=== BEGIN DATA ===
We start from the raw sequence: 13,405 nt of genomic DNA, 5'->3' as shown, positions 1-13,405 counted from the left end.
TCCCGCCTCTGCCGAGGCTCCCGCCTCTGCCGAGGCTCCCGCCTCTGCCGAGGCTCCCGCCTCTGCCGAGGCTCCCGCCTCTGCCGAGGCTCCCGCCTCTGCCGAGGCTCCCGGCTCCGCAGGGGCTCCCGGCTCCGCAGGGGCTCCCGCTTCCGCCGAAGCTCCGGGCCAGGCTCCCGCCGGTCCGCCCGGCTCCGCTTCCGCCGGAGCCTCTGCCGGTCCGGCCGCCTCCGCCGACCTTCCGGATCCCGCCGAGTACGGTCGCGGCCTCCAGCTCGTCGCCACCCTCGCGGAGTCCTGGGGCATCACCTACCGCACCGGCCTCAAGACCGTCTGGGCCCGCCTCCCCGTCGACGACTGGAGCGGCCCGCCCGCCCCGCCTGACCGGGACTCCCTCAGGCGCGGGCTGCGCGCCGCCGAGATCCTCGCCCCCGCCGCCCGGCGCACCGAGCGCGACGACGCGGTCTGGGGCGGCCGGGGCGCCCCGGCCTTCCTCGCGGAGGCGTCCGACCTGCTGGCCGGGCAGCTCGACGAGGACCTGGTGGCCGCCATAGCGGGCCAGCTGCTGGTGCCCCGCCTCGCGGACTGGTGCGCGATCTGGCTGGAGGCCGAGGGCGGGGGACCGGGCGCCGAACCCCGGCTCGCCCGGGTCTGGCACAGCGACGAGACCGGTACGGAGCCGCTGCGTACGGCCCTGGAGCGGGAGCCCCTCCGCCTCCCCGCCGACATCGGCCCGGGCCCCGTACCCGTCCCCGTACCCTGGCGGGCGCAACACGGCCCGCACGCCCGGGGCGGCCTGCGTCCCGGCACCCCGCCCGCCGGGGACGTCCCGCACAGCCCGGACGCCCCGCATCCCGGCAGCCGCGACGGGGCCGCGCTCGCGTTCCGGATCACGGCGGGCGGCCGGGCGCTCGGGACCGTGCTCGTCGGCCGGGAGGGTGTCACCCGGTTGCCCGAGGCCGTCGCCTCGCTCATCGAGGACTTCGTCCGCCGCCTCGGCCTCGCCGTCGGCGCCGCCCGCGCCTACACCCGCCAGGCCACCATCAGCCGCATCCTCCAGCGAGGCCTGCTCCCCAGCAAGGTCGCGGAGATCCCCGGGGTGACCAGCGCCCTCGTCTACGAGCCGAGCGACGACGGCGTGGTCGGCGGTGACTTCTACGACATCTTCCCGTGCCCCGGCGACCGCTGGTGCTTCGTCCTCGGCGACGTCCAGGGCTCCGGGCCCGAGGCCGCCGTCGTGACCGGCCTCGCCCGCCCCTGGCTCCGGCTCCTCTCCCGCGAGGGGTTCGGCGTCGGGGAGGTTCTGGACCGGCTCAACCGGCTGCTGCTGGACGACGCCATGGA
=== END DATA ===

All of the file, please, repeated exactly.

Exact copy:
We start from the raw sequence: 13,405 nt of genomic DNA, 5'->3' as shown, positions 1-13,405 counted from the left end.
TCCCGCCTCTGCCGAGGCTCCCGCCTCTGCCGAGGCTCCCGCCTCTGCCGAGGCTCCCGCCTCTGCCGAGGCTCCCGCCTCTGCCGAGGCTCCCGCCTCTGCCGAGGCTCCCGGCTCCGCAGGGGCTCCCGGCTCCGCAGGGGCTCCCGCTTCCGCCGAAGCTCCGGGCCAGGCTCCCGCCGGTCCGCCCGGCTCCGCTTCCGCCGGAGCCTCTGCCGGTCCGGCCGCCTCCGCCGACCTTCCGGATCCCGCCGAGTACGGTCGCGGCCTCCAGCTCGTCGCCACCCTCGCGGAGTCCTGGGGCATCACCTACCGCACCGGCCTCAAGACCGTCTGGGCCCGCCTCCCCGTCGACGACTGGAGCGGCCCGCCCGCCCCGCCTGACCGGGACTCCCTCAGGCGCGGGCTGCGCGCCGCCGAGATCCTCGCCCCCGCCGCCCGGCGCACCGAGCGCGACGACGCGGTCTGGGGCGGCCGGGGCGCCCCGGCCTTCCTCGCGGAGGCGTCCGACCTGCTGGCCGGGCAGCTCGACGAGGACCTGGTGGCCGCCATAGCGGGCCAGCTGCTGGTGCCCCGCCTCGCGGACTGGTGCGCGATCTGGCTGGAGGCCGAGGGCGGGGGACCGGGCGCCGAACCCCGGCTCGCCCGGGTCTGGCACAGCGACGAGACCGGTACGGAGCCGCTGCGTACGGCCCTGGAGCGGGAGCCCCTCCGCCTCCCCGCCGACATCGGCCCGGGCCCCGTACCCGTCCCCGTACCCTGGCGGGCGCAACACGGCCCGCACGCCCGGGGCGGCCTGCGTCCCGGCACCCCGCCCGCCGGGGACGTCCCGCACAGCCCGGACGCCCCGCATCCCGGCAGCCGCGACGGGGCCGCGCTCGCGTTCCGGATCACGGCGGGCGGCCGGGCGCTCGGGACCGTGCTCGTCGGCCGGGAGGGTGTCACCCGGTTGCCCGAGGCCGTCGCCTCGCTCATCGAGGACTTCGTCCGCCGCCTCGGCCTCGCCGTCGGCGCCGCCCGCGCCTACACCCGCCAGGCCACCATCAGCCGCATCCTCCAGCGAGGCCTGCTCCCCAGCAAGGTCGCGGAGATCCCCGGGGTGACCAGCGCCCTCGTCTACGAGCCGAGCGACGACGGCGTGGTCGGCGGTGACTTCTACGACATCTTCCCGTGCCCCGGCGACCGCTGGTGCTTCGTCCTCGGCGACGTCCAGGGCTCCGGGCCCGAGGCCGCCGTCGTGACCGGCCTCGCCCGCCCCTGGCTCCGGCTCCTCTCCCGCGAGGGGTTCGGCGTCGGGGAGGTTCTGGACCGGCTCAACCGGCTGCTGCTGGACGACGCCATGGA